In the classic Monty Python “Dead Parrot” sketch, John Cleese enters a pet shop to complain about his dead Norwegian Blue Parrot that he had just purchased the day before. Despite the fact that the bird is clearly deceased and that it had been nailed to its perch, the proprietor insists that it is just “pining for the fjords” or maybe “stunned”, or perhaps merely “resting”.

Hearing this, a totally exasperated Cleese explodes, and to demonstrate the deadness of the parrot he bangs the parrot on the counter declaring definitively that “Polly” has in fact “passed on”, “ceased to be”, is “bereft of life”, “rests in peace” and is an “Ex-parrot”. The sketch is hilarious because of the absurdity of it all. The parrot is clearly dead in spite of the pet shop owner’s denial.

Here’s what’s not funny. Many software companies are practicing sales approaches that are for all practical purposes DEAD, but behaving as if these approaches are just “resting” or maybe “pining for the fjords”.

why your current sales approach is a dead parrotI. SALES IS NOT DEAD, BUT YOUR SALES APPROACH MIGHT BE.

Over the years the gold standard of software sales approaches has been Solution Selling. In the right environment it is an excellent approach. But I would submit for your consideration that it is not the best match for today’s buying environment, especially from the light enterprise down.

But wait a minute you say. Solution selling has evolved over the years to adapt to a changing marketplace. Well, sure, but here’s the problem. There may be revisions or improvements, but all these “New” approaches are really just variations of the same approach, not fundamentally different approaches.

I don’t care whether you are Spin Selling, being more Customer Centric, adopting the NEW Solution selling, or more recently, the Challenger approach or the “Story Seekers” framework, they all depend on putting the sales person in control, quarterbacking the process and guiding the prospect to a decision. But things get thorny in today’s market when the prospect decides they don’t want to engage in your sales process, and that they will be the quarterback from now on, thank you very much.

Don’t get me wrong, Solution Selling has served sales organizations well in the past, but it’s designed for a marketplace that is quickly changing and fast disappearing (with the exception of the large enterprise market). If the world was made up of prospects that made decisions in a systematic, linear way, gave you access to real decision makers who were open to having their assumptions challenged, carefully considered your business case, gave you the opportunity to give a configured demo, and saw the strategic value of your proposed solution, then you’re all set. How’s that working for you? My point exactly. So in essence, even as solution selling has evolved and been revised over and over, in today’s market it is the equivalent of putting a different color of paint on a dead Parrot. It doesn’t help the Parrot fly.


First of all, it’s not about being more customer centric, it’s about understanding that the buying process is now customer driven. There’s a new Sherriff in town. The customer will decide what the process will be, who will be involved and how they will engage. I’m not suggesting that the sales person has no control or no influence, but the nature of the engagement is different. Take control of the sale? Define the landscape? Reengineer the vision? Good luck. You have to have a willing partner to engage in that type of conversation.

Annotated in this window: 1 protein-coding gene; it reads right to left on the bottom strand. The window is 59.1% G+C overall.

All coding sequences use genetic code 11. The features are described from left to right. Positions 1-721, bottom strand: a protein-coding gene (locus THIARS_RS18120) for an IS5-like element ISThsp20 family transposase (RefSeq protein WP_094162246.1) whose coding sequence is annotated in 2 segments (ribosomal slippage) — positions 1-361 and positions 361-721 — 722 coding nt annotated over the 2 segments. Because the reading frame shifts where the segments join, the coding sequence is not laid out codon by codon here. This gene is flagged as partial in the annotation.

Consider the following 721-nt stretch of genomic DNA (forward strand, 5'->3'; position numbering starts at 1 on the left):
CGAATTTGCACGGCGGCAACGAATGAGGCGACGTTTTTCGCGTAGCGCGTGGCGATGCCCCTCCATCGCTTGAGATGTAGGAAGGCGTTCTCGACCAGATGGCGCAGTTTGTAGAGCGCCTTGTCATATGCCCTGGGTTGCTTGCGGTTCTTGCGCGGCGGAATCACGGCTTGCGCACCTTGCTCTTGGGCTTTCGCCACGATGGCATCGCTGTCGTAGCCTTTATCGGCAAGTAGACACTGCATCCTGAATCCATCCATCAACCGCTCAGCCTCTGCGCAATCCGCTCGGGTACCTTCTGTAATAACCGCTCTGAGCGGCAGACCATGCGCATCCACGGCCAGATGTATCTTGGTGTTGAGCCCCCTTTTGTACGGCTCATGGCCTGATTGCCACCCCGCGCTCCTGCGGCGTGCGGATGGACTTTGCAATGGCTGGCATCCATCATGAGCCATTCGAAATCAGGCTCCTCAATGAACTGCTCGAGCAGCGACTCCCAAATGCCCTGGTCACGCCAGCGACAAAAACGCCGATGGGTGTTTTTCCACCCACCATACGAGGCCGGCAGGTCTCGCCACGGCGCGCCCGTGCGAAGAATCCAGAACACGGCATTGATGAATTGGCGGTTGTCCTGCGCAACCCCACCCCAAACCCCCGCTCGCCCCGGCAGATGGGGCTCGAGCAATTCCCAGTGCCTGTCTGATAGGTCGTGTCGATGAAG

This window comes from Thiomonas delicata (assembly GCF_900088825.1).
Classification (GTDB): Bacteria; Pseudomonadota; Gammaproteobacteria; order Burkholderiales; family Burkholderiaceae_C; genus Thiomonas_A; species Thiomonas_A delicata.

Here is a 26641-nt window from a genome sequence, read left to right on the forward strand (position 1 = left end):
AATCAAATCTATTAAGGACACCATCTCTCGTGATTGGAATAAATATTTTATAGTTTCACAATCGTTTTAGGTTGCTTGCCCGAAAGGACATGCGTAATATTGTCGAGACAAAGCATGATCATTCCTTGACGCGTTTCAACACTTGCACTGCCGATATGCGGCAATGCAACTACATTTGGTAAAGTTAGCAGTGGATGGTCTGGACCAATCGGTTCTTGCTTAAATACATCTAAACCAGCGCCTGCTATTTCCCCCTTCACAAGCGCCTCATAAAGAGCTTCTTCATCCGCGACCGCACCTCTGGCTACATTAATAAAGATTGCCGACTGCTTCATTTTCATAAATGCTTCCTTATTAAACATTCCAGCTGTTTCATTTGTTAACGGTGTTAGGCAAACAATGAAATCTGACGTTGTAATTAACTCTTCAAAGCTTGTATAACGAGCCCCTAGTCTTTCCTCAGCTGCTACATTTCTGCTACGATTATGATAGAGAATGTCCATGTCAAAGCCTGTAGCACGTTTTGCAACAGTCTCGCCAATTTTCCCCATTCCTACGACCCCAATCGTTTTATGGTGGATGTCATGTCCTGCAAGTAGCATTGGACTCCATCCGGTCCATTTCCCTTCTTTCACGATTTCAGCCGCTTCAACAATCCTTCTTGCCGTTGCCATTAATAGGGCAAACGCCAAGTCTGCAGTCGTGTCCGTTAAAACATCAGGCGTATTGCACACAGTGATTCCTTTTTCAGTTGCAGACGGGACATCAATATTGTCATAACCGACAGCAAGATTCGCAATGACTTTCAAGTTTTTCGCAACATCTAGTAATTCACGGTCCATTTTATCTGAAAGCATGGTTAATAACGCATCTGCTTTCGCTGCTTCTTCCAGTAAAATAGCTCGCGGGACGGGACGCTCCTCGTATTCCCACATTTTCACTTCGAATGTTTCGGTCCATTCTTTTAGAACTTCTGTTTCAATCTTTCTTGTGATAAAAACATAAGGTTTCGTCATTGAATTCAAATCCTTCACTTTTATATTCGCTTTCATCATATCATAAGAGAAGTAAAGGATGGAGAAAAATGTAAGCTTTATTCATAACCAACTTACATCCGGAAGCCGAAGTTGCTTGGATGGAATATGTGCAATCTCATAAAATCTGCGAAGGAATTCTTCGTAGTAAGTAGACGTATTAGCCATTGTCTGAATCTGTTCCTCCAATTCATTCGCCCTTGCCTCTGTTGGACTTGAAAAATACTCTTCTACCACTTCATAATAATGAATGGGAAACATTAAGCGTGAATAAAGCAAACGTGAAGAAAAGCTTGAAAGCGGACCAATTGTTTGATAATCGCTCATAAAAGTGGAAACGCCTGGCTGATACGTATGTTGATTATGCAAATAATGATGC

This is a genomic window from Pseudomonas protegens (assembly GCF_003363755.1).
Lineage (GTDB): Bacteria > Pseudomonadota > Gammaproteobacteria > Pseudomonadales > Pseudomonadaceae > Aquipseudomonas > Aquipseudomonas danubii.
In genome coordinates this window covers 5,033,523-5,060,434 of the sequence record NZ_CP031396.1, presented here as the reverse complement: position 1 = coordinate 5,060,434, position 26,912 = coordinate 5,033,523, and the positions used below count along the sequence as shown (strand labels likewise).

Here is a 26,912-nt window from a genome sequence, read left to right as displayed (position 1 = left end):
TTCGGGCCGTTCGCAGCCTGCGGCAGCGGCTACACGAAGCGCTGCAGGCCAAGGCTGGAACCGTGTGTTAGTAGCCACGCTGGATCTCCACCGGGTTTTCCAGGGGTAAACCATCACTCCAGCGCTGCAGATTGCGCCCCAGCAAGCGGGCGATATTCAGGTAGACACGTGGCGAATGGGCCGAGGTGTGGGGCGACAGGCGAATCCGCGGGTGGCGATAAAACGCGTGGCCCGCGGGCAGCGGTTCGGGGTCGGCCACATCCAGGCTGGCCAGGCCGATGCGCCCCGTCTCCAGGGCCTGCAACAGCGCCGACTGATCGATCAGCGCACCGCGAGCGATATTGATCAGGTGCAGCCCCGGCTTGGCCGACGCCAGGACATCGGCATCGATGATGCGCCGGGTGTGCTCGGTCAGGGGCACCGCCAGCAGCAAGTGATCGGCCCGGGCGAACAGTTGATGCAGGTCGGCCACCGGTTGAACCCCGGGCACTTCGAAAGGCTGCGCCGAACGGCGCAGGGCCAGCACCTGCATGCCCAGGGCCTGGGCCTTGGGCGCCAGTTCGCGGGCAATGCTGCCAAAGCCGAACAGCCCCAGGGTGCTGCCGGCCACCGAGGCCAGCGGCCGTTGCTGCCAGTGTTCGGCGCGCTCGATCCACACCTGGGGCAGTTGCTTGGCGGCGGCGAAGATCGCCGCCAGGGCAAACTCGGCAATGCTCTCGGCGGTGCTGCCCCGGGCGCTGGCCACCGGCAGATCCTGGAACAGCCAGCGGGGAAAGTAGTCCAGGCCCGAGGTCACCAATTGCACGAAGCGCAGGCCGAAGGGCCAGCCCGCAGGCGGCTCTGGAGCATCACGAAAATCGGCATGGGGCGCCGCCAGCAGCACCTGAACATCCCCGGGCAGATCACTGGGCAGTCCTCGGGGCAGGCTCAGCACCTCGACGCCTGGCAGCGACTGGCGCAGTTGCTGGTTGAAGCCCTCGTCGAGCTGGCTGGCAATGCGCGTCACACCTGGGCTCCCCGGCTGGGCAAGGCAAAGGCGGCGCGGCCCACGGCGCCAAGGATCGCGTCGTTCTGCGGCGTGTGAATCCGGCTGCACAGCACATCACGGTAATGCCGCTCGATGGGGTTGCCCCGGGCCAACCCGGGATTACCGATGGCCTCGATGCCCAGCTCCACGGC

Let’s consider a typical sales cycle in the new reality. That is, the buying process from the prospect’s perspective. Not that this is brand new, but what has evolved and exists currently. Typically an engagement with a prospect begins with a qualification/discovery call with lower level people in the company (part of an evaluation team) that are rarely aware of much beyond their immediate concerns. I say this in a descriptive not a demeaning manner.

Generally there is little or no understanding of the linkage of the prospect’s stated initiative or project to the company’s strategic goals except at the highest level. Additionally, they are most likely unaware of the details and criteria for their own evaluation process, the company’s decision-making process and even the ultimate decision maker. Even if they state that they know, most of the time you find out much later in the sales cycle that they are mistaken. After all, that’s not their primary task. They are principally tasked with filtering out a bazillion vendors to be able to ultimately focus on 3-5 recommended vendors for further “evaluation”.

These are not bad people. They are gatekeepers and there have always been gatekeepers. What’s changed is that this group is generally lower-level people who are much more focused on a one-sided conversation that facilitates gathering information (on their terms) and checking off product features on their evaluation scorecard. They are not tasked with helping you discover their “pains” or lost opportunity costs.

Ok, stuff happens, but when you are blocked by gatekeepers, why not just go around these people and try to “get to power”? Because you will most likely be eliminated from consideration or, at the very least, be chastised and poison relationships. But, you say, you need to work with these people to earn the right to speak to power. Build a business case, etc. On the surface that makes sense, and in some cases may work, but most of the time you will find yourself trying to dance with an unwilling partner.

Why aren’t prospects interested in exploring in more detail the problems they are seeking to solve with a business solution? Because they feel they already know what they need to know. Where would they ever get that idea? Where are they getting their information? Not from the sales person, that’s for sure. In the past, yes. Today? Not a chance.

CapterraProspects now routinely go to web sites like Capterra, G2 Croud, TrustRadius, TechTarget and others. On these sites they can get a product category overview, product details, screen shots, competitive comparisons, overall ratings, user reviews, and in some cases, detailed pricing information. (Suggestion, go on these sites, if you haven’t, and see what prospects are learning about you). Then they talk to their friends and colleagues and get more details. Not fair you say! Who cares? That’s what they actually do.

But, you scream, it doesn’t tell the whole story! Of course not, but again, it doesn’t matter, the prospect think it does. If your online presence doesn’t present you favorably, or your website doesn’t guide people through your clear value proposition and answer the questions prospects care about, you are penalized for that…fairly or unfairly. And prospects are not going to hunt for this info. If they can’t find clear information about you, fast, they won’t pursue it. Why should they? We have all been “trained” by our daily web experience to be able to research virtually any item or service of note to gain the information we need to make wise choices. That’s just the way we buy now.